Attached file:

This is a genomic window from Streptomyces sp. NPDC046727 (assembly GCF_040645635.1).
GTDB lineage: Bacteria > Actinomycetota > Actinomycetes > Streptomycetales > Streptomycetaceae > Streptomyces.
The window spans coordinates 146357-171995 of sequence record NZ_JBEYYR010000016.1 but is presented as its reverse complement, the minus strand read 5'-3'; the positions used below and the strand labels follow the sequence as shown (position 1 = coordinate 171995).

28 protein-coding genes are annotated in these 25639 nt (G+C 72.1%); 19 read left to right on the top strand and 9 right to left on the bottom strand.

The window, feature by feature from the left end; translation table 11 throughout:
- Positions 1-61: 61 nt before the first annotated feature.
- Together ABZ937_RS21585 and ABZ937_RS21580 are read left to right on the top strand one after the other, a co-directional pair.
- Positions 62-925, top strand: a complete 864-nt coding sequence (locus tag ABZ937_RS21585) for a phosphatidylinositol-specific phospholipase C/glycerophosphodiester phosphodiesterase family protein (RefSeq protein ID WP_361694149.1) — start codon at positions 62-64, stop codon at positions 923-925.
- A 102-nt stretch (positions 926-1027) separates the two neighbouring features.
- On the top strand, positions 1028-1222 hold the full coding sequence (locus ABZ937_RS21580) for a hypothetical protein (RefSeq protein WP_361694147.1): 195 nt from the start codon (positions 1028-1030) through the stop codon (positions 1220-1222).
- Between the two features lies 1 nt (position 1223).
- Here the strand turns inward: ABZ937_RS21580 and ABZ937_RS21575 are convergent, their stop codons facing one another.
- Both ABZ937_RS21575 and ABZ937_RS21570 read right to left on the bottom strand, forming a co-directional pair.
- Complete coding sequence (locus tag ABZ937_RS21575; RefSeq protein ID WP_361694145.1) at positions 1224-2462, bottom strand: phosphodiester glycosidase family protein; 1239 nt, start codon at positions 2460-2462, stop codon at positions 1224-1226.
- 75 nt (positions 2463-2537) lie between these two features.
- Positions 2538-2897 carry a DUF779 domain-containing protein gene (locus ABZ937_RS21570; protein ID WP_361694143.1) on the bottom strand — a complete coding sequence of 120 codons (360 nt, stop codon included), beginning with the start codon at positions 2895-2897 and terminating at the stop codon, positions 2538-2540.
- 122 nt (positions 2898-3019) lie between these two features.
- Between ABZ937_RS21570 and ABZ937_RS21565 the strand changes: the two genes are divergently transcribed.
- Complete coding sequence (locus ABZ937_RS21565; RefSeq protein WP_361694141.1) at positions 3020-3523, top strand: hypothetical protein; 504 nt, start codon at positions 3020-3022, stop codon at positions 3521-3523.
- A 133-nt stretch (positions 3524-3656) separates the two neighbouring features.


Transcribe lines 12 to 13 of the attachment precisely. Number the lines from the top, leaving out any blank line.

- Here the strand turns inward: ABZ937_RS21580 and ABZ937_RS21575 are convergent, their stop codons facing one another.
- Both ABZ937_RS21575 and ABZ937_RS21570 read right to left on the bottom strand, forming a co-directional pair.